I would simply tell you, "Thanks, but no thanks."

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    Quote Originally Posted by 29Colossus

    blah

    blah

    blah

    that's funny

  82. #82
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    Quote Originally Posted by JM01
    that's funny
    Nice retort.

  83. #83
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    Just ride in the rain.
    Quote Originally Posted by shredder111
    Can I paint your rockring, silly bun salad?

  84. #84
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    my rule of thumb..........don't ride if you are sinking in the trail and leaving ruts.....tacky conditions are the best
    the trick is ENJOYING YOUR LIFE EACH DAY, don't waste them away wishing for better days

  85. #85
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    Follow rules of not riding in mud unless it is a competition?

    Quote Originally Posted by notrelatedtoted
    I don't know if you're trolling or not, but you should check out IMBA's "rules of the trail."

    Riding in mud may be fun, but it does a lot of damage.
    It hardly ever rains in San Diego so this isn't a big issue for us but here is my question. If there are rules of the trail and riding in mud is damaging which is a no-no - then why aren't competitions canceled when it rains. I always see race reports on these forums where everyone is riding in the rain, pics of bikes completely clogged with mud and comments about how the trails are rutted etc.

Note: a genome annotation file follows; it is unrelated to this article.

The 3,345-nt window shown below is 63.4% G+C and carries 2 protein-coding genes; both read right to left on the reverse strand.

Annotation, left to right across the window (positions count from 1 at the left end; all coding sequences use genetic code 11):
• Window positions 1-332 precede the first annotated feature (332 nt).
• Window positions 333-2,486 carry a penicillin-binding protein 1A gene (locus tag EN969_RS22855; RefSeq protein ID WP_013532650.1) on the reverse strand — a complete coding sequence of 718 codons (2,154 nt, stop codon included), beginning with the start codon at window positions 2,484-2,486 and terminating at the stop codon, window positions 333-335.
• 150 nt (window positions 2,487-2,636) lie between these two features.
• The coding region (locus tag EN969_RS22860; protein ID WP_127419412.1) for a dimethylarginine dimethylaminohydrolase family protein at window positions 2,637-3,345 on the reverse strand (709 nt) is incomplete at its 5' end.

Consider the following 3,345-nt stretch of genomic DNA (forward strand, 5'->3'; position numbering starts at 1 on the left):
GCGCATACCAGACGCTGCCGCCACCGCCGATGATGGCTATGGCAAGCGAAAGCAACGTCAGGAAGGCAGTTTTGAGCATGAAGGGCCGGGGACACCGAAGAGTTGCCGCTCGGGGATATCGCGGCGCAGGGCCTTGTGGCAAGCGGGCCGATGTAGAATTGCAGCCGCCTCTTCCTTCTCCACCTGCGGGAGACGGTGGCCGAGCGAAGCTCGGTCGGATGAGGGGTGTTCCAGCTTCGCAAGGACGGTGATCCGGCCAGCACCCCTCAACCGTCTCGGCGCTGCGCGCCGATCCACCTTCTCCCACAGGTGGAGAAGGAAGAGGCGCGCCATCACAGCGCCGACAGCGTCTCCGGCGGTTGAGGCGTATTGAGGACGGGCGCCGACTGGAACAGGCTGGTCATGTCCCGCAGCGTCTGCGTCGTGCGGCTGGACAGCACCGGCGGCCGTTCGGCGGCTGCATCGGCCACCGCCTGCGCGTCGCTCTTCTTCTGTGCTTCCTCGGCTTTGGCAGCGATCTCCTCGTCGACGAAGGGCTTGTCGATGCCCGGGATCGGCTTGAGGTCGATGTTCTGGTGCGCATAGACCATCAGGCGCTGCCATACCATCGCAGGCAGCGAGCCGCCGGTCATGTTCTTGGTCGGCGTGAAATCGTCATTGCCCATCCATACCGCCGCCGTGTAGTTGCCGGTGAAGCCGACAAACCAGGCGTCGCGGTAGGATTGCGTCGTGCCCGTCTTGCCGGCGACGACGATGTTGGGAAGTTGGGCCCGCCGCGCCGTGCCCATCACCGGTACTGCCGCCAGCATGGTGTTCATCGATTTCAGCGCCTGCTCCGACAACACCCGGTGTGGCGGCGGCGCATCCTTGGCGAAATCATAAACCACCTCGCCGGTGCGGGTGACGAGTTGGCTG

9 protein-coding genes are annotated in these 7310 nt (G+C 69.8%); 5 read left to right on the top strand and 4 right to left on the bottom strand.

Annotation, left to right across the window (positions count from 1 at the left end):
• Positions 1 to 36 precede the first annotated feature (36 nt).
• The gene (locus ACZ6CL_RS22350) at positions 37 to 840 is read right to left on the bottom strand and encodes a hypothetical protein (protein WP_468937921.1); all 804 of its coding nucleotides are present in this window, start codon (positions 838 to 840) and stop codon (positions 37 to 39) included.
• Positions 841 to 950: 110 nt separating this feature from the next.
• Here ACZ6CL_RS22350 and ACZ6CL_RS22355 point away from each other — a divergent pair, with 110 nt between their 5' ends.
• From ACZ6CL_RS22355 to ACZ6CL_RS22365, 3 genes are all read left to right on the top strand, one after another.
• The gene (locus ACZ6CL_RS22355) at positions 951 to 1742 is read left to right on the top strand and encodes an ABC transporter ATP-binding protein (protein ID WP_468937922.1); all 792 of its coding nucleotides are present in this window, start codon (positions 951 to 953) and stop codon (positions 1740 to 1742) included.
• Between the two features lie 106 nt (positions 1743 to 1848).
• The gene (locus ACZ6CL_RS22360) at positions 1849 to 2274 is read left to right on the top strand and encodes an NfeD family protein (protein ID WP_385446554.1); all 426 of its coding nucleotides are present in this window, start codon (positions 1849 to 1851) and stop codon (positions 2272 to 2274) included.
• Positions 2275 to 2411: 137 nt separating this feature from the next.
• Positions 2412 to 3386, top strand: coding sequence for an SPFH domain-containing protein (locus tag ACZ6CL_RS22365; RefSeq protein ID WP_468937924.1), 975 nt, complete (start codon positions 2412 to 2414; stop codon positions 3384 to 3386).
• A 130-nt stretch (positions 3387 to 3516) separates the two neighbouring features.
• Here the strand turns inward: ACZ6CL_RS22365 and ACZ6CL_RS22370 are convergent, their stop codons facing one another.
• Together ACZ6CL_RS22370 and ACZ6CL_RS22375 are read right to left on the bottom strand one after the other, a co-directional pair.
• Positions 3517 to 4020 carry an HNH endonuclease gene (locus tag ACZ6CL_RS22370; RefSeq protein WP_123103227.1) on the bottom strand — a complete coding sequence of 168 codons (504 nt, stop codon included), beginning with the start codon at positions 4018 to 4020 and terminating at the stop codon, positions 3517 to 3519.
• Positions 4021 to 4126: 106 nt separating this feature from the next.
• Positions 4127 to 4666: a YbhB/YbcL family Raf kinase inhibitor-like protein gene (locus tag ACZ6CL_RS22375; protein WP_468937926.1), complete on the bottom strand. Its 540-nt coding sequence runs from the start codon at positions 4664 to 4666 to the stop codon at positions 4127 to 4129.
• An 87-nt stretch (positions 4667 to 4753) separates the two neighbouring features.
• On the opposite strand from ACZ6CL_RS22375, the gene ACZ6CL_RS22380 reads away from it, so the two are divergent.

So I am curious. Is riding in mud (or conditions that cause damage) permitted only if you pay a fee? Not trying to get anyone upset but it seems a little contradictory/hypocrital?
    don't question why you ride but rather why you don't ride more.

  86. #86
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    Plausible reasons

    Quote Originally Posted by pedaling pyrate
    It hardly ever rains in San Diego so this isn't a big issue for us but here is my question. If there are rules of the trail and riding in mud is damaging which is a no-no - then why aren't competitions canceled when it rains. I always see race reports on these forums where everyone is riding in the rain, pics of bikes completely clogged with mud and comments about how the trails are rutted etc.

    So I am curious. Is riding in mud (or conditions that cause damage) permitted only if you pay a fee? Not trying to get anyone upset but it seems a little contradictory/hypocrital?
    My guess is that it's probably too difficult and costly to reschedule a whole race becuase of conditions. Perhaps I'm a bit naive on the subject, but I would hope that when races are run in such conditions that resources are called upon to to trail maintenance to clean up the mess left behind. Hopefully some folks on the race circuit can speak up on this subject. In any event, if the trails aren't cleaned up after a muddy race, it's definitely hypocritical.

    Bob
    'If Wal-Mart sold parachutes, who would jump?' Frank Havnoonian (quoting his father) Drexel Hill Cyclery

  87. #87
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    Makes sense...

    ...that the organizers take care of things afterwards. Like I said, I really don't have any exposure to it - the rain really and events. I just was wondering.
    don't question why you ride but rather why you don't ride more.